Have You Been Pandalized?

Sam McRoberts SEO Resources Leave a Comment

Sad Google PandaIn the world of SEO, February 23rd, 2011 is a day that will go down in infamy. Google, in an effort to reduce crappy SERP results, began a series of updates referred to as Panda (or Farmer) updates.

11.8% of SERPs were impacted by the initial launch of this algorithm change, and SEOs and site owners around the world have been feeling the backlash ever since. Significant drops in traffic and revenue have resulted from these changes, and are still resulting as additional updates are released.

The Panda updates have rolled out systematically, as follows:

  • February 23rd, 2011 – Panda/Farmer 1.0
  • April 11th, 2011 – Panda 2.0
  • May 9th, 2011 – Panda 2.1
  • June 21st, 2011 – Panda 2.2
  • July 23rd, 2011 – Panda 2.3
  • August 12th, 2011 – Panda Global

If your analytics show a sharp drop in traffic on or around these dates, and your rankings dropped around the same time (assuming you are tracking your rankings, as you should be), then the odds are very good that you have been “Pandalized”.

So, what is it and what does it mean?

Think of it this way. Google makes what, 98 or 99% of their revenue from paid search ads? In order to get people back to Google and clicking on those ads, they need to have a search engine worth using, and that means delivering useful search results.

But, thanks to less than scrupulous SEOs and businesses alike, the SERPs have been getting worse and worse. Far too many results pages were loaded with thin content, duplicate content, or otherwise completely useless content, precisely the type of results that Google doesn’t want to be showing.

So Google decided to fix the problem.

If you wanted to, you could sum up the goal of Panda in one word: Quality.

So Google assembled a list of the crap that was clogging up the SERPs, and started hitting back. No longer will the following be tolerated:

  1. Thin or otherwise low quality content
  2. Duplicate content, either on-site or cross-site
  3. Too many advertisements or affiliate links (based on a ratio)
  4. Slow loading sites/pages
  5. Pretty much anything else that contributes to a poor user experience (Google keeps adding to the list with each update)

While these are the things that are being devalued/penalized, there is even more to the Panda picture. Most of the sites that allow you an easy way to build a followed link to your site involve thin or low quality content (HubPages, Article Marketer, and most other article sites for that matter.) Therefore, as Panda hits those sites, any links you have coming form those sites are also devalued. If you have too many of those, there may even be a penalty.

So essentially there are two main ways to be hit by Panda:

  1. By having your low quality pages/site devalued or even penalized
  2. By having your link profile demolished because the sites linking in were hit by #1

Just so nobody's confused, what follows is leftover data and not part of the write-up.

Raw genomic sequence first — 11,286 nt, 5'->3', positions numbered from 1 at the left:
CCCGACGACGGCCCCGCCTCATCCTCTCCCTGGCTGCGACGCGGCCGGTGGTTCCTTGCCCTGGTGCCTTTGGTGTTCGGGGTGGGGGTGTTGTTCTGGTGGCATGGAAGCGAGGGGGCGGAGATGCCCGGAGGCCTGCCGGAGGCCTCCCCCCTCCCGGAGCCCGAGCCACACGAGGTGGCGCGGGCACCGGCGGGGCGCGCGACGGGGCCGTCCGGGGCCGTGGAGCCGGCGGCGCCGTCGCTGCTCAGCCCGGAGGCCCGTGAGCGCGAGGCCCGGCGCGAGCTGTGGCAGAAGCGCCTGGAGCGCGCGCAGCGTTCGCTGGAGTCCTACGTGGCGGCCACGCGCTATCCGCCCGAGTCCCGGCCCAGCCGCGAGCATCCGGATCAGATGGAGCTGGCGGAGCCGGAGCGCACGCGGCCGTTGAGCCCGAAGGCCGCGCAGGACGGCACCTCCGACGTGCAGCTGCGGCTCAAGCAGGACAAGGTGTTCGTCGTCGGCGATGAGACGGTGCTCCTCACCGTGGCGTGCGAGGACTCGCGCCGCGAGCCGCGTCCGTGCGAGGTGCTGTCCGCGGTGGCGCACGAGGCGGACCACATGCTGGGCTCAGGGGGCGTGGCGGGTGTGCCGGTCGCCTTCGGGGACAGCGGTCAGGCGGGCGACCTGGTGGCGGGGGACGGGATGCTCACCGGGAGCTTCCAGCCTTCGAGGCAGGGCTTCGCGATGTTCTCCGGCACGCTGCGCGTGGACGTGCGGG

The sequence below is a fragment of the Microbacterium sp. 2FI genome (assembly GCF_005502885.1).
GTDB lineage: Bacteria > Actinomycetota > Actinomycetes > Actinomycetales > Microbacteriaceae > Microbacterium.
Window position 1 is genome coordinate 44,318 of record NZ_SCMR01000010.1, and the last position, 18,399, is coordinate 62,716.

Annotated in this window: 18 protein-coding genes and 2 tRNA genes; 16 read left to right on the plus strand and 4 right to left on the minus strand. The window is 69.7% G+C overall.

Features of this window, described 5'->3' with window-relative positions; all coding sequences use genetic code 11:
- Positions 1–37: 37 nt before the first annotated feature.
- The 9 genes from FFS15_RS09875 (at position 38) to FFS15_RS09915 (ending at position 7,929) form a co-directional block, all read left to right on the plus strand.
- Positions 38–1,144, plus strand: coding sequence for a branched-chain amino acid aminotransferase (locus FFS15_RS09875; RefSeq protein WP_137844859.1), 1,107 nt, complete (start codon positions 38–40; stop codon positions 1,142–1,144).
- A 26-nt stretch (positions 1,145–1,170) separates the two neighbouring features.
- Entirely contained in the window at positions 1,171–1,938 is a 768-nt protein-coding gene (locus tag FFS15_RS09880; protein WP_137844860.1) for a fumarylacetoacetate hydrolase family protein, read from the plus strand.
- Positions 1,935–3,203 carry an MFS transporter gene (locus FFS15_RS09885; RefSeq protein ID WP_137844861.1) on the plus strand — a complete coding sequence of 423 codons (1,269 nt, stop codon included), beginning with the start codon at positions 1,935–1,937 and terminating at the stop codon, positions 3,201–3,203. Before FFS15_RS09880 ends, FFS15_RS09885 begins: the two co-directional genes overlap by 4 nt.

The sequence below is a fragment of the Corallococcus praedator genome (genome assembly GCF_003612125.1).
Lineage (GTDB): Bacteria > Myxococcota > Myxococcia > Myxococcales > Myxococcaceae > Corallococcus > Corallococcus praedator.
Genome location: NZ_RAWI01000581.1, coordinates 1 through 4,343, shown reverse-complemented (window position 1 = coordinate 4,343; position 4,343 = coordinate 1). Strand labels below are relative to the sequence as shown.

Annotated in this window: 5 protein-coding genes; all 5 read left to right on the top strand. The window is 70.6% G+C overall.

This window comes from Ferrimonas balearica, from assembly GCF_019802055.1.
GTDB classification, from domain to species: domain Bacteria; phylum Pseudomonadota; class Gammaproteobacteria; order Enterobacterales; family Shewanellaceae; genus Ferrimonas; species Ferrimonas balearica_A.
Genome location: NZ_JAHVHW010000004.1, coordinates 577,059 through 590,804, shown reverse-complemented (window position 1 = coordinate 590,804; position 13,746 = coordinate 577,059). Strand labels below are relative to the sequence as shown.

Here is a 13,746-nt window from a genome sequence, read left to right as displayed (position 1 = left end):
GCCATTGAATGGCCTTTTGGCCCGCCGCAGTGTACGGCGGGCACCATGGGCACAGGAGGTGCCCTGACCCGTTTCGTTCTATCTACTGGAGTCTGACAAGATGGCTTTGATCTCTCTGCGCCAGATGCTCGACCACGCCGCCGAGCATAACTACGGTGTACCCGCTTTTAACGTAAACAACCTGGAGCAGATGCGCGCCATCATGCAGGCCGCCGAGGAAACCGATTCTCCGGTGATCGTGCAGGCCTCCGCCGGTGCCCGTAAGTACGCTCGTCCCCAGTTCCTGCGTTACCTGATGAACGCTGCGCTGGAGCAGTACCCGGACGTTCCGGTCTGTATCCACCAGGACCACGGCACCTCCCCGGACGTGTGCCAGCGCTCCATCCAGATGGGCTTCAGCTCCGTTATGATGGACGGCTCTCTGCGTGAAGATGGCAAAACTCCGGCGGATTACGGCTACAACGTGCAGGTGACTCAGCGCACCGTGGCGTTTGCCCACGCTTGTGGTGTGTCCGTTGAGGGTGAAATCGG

And so, with that in mind, there is really only one solution: Fix it.

There is no quick fix, and the days of playing your SEO game fast and loose are over.

If you have content on your site that is the same or very similar to content elsewhere on the web, and you are not the canonical source, that content needs to be removed from your site (you could probably get away with a canonical tag, but it would be better to simply remove it.)

If you have multiple instances of your own identical content across your domain, those pages need to be re-written or tagged with rel=canonical tags.

If you have a large number of pages with very thin content (think an eCommerce site with cookie cutter product descriptions), you need to write 300+ words of great content for each page. Yes, it’s a pain in the ass, especially for thousands or even millions of page…but if you are an eCommerce site selling the same stuff that is on dozens or hundreds of other sites, using stock product descriptions is NOT going to help you, and may very well hurt you.

If your site or pages load slowly, you need to fix it. The rule of thumb is that no site or page should take more than 2-3 seconds to load on a typical DSL connection. User experience is huge, and high bounce rates due to slow load times or other reasons can absolutely have a negative impact on the rank-ability of your site.

If your site is an affiliate site or an MFA (made for AdSense) site, and you are not offering unique, valuable content, you don’t deserve to be ranking post-Panda…and Google knows it.

In addition to things Google doesn’t want to see, there is now more emphasis on things Google does want to see. Google wants to see more social signals saying that your website is legit. Tweets, FB likes, +1s, and so on. The more of these you have, genuinely obtained, the better. The thought process being that if you are a good company, and add real value, that those social signals will naturally follow.

At the end of the day, Google is doing it’s best to crawl and rate websites in a way that is as close to a real human user as possible. If a site is going to suck for a visitor, then it doesn’t deserve to rank. Period.

If you’ve been hit by Panda, and are trying to dig your site out of the penalty box, give us a holler! We’d be more than happy to take a look and tell you what you need to do to fix it.

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